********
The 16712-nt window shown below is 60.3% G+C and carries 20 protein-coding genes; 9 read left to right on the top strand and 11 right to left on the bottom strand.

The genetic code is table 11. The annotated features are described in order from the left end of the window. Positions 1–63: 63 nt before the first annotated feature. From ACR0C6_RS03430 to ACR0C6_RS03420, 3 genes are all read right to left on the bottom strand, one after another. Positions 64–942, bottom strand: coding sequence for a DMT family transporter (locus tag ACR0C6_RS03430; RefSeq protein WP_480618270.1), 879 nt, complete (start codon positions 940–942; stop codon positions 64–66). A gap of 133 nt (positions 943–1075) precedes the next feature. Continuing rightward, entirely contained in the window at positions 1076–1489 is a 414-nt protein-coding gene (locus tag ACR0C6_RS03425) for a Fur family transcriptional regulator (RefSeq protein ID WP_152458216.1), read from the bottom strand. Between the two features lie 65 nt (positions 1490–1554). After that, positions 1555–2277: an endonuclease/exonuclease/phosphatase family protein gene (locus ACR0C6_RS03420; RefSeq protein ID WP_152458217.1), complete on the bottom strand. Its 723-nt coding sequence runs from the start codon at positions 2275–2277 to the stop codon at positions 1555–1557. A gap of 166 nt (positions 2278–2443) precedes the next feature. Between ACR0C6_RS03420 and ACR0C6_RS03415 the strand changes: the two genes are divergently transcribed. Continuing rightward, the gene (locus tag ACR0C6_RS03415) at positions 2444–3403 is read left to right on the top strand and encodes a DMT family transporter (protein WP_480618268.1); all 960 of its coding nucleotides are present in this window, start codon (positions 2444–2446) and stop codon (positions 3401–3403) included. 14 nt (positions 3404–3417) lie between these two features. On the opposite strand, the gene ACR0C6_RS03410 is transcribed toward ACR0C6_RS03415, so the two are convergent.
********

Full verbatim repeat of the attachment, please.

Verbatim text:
The 16712-nt window shown below is 60.3% G+C and carries 20 protein-coding genes; 9 read left to right on the top strand and 11 right to left on the bottom strand.

The genetic code is table 11. The annotated features are described in order from the left end of the window. Positions 1–63: 63 nt before the first annotated feature. From ACR0C6_RS03430 to ACR0C6_RS03420, 3 genes are all read right to left on the bottom strand, one after another. Positions 64–942, bottom strand: coding sequence for a DMT family transporter (locus tag ACR0C6_RS03430; RefSeq protein WP_480618270.1), 879 nt, complete (start codon positions 940–942; stop codon positions 64–66). A gap of 133 nt (positions 943–1075) precedes the next feature. Continuing rightward, entirely contained in the window at positions 1076–1489 is a 414-nt protein-coding gene (locus tag ACR0C6_RS03425) for a Fur family transcriptional regulator (RefSeq protein ID WP_152458216.1), read from the bottom strand. Between the two features lie 65 nt (positions 1490–1554). After that, positions 1555–2277: an endonuclease/exonuclease/phosphatase family protein gene (locus ACR0C6_RS03420; RefSeq protein ID WP_152458217.1), complete on the bottom strand. Its 723-nt coding sequence runs from the start codon at positions 2275–2277 to the stop codon at positions 1555–1557. A gap of 166 nt (positions 2278–2443) precedes the next feature. Between ACR0C6_RS03420 and ACR0C6_RS03415 the strand changes: the two genes are divergently transcribed. Continuing rightward, the gene (locus tag ACR0C6_RS03415) at positions 2444–3403 is read left to right on the top strand and encodes a DMT family transporter (protein WP_480618268.1); all 960 of its coding nucleotides are present in this window, start codon (positions 2444–2446) and stop codon (positions 3401–3403) included. 14 nt (positions 3404–3417) lie between these two features. On the opposite strand, the gene ACR0C6_RS03410 is transcribed toward ACR0C6_RS03415, so the two are convergent.